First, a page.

Layar LCD yang digunakan dalam EOS 650D mengalami pembaruan yang signifikan dibanding pendahulunya. Walaupun masih menggunakan ukuran 3 inci yang sama dan badan layar yang dapat disesuaikan dengan sudut pandang pengguna, EOS 650D menggunakan layar sentuh yang menawarkan pengalaman fotografi yang lebih menarik.

Melalui mode Live View, pengguna dapat memilih titik AF, melakukan face tracking, dan menyempurnakan pengaturan foto hanya dengan menyentuh layar beresolusi 1.040k-dot tersebut. Layar EOS 650D juga mendukung gestur multi-touch, seperti pinch-zooming dan swipping ketika melihat ulang hasil foto.

Dengan setiap pembaruan yang dilakukan, kemampuan rekam video 1080p, dan kehadiran fitur Creative Filters yang membantu menghasilkan foto-foto dengan efek unik, tampaknya EOS 650D dapat menjadi kamera DSLR entry-level yang tepat. Kamera ini dibanderol dengan harga USD849 (body), USD949 dengan lensa IS 18-55mm, atau USD1199 dengan lensa IS 18-135mm.
Courtesy of:
http://www.jagatreview.com/2012/06/canon-eos-650d-dslr-entry-level-dengan-sistem-af-hybrid-dan-layar-sentuh/

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yunus

“Banker to the Poor”

Professor Muhammad Yunus established the Grameen Bank in Bangladesh in 1983, fueled by the belief that credit is a fundamental human right. His objective was to help poor people escape from poverty by providing loans on terms suitable to them and by teaching them a few sound financial principles so they could help themselves.

From Dr. Yunus’ personal loan of small amounts of money to destitute basketweavers in Bangladesh in the mid-70s, the Grameen Bank has advanced to the forefront of a burgeoning world movement toward eradicating poverty through microlending. Replicas of the Grameen Bank model operate in more than 100 countries worldwide.

Born in 1940 in the seaport city of Chittagong, Professor Yunus studied at Dhaka University in Bangladesh, then received a Fulbright scholarship to study economics at Vanderbilt University. He received his Ph.D. in economics from Vanderbilt in 1969 and the following year became an assistant professor of economics at Middle Tennessee State University. Returning to Bangladesh, Yunus headed the economics department at Chittagong University.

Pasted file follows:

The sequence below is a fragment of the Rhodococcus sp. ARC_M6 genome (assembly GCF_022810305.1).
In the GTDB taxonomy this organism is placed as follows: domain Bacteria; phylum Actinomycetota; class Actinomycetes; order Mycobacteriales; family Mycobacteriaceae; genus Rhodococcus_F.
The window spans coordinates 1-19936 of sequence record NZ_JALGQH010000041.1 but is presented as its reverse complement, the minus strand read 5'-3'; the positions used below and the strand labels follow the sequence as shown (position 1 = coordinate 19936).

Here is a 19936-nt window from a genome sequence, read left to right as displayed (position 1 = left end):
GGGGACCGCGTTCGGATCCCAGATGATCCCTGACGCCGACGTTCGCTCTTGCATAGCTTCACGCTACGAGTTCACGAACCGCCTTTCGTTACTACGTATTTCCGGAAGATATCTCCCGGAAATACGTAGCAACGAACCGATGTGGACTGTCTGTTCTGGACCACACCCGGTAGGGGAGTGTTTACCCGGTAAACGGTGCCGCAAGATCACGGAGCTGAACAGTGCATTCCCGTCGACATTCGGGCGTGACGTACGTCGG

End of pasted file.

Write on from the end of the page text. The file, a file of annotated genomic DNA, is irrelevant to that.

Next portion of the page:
From 1993 to 1995, Professor Yunus was a member of the International Advisory Group for the Fourth World Conference on Women, a post to which he was appointed by the UN secretary general. He has served on the Global Commission of Women’s Health, the Advisory Council for Sustainable Economic Development and the UN Expert Group on Women and Finance.

Professor Yunus is the recipient of numerous international awards for his ideas and endeavors, including the Mohamed Shabdeen Award for Science (1993), Sri Lanka; Humanitarian Award (1993), CARE, USA; World Food Prize (1994), World Food Prize Foundation, USA; lndependence Day Award (1987), Bangladesh’s highest award; King Hussein Humanitarian Leadership Award (2000), King Hussien Foundation, Jordan; Volvo Environment Prize (2003), Volvo Environment Prize Foundation, Sweden; Nikkei Asia Prize for Regional Growth (2004), Nihon Keizai Shimbun, Japan; Franklin D. Roosevelt Freedom Award (2006), Roosevelt Institute of The Netherlands; and the Seoul Peace Prize (2006), Seoul Peace Prize Cultural Foundation, Seoul, Korea. He is a member of the board of the United Nations Foundation.

From Les Prix Nobel. The Nobel Prizes 2006, Editor Karl Grandin, [Nobel Foundation], Stockholm, 2007

This autobiography/biography was written at the time of the award and later published in the book series Les Prix Nobel/Nobel Lectures. The information is sometimes updated with an addendum submitted by the Laureate.

Copyright © The Nobel Foundation 2006

http://www.nobelprize.org/nobel_prizes/peace/laureates/2006/yunus-bio.html#